Return of the Dinosaurs _- Bronwyn Houston
Over the years as a teacher-librarian I’ve probably lost count of the number of dinosaur books, both factual and fictional, I’ve seen or read or bought or circulated. This is the first one I have ever seen which incorporates an awareness of First Australian culture as Bronwyn Houston imagines what might happen if the dinosaurs returned to Broome.
The vibrant illustrations and simple but amusing text will appeal to young children, both boys and girls, and would lead to many discussions around country and time for all.
Regular readers of this blog will know that I’m a huge supporter of Magabala Books and that the importance of teaching the children in our classrooms or libraries the respect and reverence for the history of our First People is dear to my heart.
Explore the Kimberley vicariously with your readers in the new year and make sure you put this book on your ‘to buy’ list. You will not be disappointed I know.
Imprint: Random House Australia Children’s
Extent: 32 pages
Really we can never get enough of dinosaurs! Boys or girls, fiction or nonfiction, surely they must be one of the most eternally popular choices for kids’ books.
In our house this is most definitely true and we loved the crazy dinos shaking their booties and the boards on the disco floor. Lots of rhythm and rhyme and onomatopoeia abound as the dinosaurs salsa, moonwalk and even crump it up. With so many different types of dinosaurs strutting their stuff the floor starts to really rumble but the very ground shakes with the arrival of a gate crashing T-Rex! Let’s hope he isn’t looking for supper!
The text also cleverly integrates some of those rather pesky long dinosaur names and luckily there is also a pronunciation guide for those of us who are not as able as five year olds to get our tongues around them. To follow up the story some strange but true facts are also included making this book not only fun but educational.
Daron Parton’s illustrations of the decoratively dressed dinosaurs lend even more quirkiness to the story.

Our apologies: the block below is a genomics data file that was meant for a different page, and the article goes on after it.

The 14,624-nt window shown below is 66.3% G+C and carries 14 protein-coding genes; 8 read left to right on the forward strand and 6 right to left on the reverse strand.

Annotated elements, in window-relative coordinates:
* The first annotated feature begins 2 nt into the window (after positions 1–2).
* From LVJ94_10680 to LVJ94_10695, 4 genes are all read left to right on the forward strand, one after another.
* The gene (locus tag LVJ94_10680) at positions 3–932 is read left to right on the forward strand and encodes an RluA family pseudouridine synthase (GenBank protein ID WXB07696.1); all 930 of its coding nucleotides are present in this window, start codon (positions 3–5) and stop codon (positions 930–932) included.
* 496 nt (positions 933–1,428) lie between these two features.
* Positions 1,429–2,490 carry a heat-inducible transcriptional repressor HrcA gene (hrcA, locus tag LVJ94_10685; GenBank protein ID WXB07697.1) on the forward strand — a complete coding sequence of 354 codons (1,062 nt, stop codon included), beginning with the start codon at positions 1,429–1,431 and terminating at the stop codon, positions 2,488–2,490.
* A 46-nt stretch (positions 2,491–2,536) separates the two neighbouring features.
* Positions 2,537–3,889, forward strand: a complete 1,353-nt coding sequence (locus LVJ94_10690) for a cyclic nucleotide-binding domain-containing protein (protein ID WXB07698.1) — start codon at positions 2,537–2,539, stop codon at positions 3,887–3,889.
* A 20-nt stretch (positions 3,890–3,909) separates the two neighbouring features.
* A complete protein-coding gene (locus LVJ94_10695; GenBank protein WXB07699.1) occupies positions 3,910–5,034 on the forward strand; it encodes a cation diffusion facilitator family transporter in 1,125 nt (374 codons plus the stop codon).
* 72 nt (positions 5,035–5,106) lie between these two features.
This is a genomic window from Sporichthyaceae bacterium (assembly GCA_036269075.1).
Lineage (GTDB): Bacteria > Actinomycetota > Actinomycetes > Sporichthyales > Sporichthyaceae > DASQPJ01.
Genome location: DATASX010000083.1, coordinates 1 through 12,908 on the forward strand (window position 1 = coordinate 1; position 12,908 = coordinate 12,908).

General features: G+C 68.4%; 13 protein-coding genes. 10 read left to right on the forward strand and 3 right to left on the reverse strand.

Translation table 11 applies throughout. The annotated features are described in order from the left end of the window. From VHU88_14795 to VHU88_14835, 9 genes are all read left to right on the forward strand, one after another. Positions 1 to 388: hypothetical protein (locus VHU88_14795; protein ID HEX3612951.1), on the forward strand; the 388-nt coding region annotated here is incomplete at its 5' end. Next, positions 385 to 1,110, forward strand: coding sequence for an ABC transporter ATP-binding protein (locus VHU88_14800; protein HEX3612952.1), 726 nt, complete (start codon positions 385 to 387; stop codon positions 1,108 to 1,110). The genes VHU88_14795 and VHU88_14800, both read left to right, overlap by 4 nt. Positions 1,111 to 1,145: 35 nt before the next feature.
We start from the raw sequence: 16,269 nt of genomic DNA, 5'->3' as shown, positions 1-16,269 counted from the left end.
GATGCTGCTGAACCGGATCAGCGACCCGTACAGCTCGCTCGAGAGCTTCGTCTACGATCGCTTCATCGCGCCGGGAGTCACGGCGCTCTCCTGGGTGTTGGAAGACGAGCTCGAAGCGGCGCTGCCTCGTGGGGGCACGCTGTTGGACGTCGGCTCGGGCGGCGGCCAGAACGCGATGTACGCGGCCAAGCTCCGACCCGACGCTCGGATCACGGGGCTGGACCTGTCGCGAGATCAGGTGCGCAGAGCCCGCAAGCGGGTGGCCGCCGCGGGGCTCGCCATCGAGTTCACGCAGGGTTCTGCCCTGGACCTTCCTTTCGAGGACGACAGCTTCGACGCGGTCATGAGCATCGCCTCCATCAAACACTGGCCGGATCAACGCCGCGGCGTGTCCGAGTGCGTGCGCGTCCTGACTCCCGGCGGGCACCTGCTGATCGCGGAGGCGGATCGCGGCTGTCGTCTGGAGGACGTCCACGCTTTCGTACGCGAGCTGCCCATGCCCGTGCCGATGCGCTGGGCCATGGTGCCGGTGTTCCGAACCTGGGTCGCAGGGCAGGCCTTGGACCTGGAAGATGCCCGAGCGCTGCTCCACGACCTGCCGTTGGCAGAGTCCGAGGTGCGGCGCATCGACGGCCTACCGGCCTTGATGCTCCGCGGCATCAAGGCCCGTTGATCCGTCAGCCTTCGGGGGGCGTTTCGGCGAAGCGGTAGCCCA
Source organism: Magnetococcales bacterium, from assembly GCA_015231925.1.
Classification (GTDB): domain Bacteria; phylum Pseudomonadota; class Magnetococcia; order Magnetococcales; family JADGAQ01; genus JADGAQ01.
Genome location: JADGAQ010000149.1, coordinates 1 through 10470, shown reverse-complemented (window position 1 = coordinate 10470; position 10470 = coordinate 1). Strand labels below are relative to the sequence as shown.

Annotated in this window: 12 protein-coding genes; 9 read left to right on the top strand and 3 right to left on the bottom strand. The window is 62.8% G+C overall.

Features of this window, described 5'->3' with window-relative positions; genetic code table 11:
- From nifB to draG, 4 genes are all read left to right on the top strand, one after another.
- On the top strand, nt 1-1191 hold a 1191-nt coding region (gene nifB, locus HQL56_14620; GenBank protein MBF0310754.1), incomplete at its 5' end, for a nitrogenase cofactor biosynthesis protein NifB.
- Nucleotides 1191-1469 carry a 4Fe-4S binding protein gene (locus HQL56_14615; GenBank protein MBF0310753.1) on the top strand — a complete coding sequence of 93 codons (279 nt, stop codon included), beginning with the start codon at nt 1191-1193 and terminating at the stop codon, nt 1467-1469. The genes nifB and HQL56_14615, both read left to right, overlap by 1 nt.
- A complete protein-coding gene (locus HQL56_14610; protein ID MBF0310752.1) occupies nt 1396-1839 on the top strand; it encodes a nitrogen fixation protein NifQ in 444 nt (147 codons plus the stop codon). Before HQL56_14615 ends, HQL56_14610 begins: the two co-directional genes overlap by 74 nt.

This is bound to be a favourite with many young readers and I’m sure there could be many impromptu disco sessions in your library after a reading.
Highly recommended for boys and girls aged around 3 to 8 years.
Random House Australia
Imprint: Picture Corgi
Extent: 48 pages
The most extraordinary thing about this book – which is great! – is that when I first read it, my immediate reaction was that it was almost identical in its text as one I created for a maths resource when I was at uni doing my teacher’s degree!
Mine was pretty dodgy with cut out ‘lift the flaps’ of dinosaur wrapping paper images to hide the subtraction algorithm but it was quite astonishing how closely Paul Stickland’s writing and mine coincided! Perhaps I have missed my calling after all!
All that aside, this a fun book in the Dinosaur Roar series, which are not only fun reads but teaching tools as well. A story of diminishing numbers from 10 to 1 accompanied by wonderfully colourful illustrations of extremely expressive dinosaurs which Small and I very much enjoyed last night.
If you are looking for some new maths/literature resources for next year, this might well be a good choice for your Preps.
Check out Paul Stickland’s website and the Dinosaurs Roar website.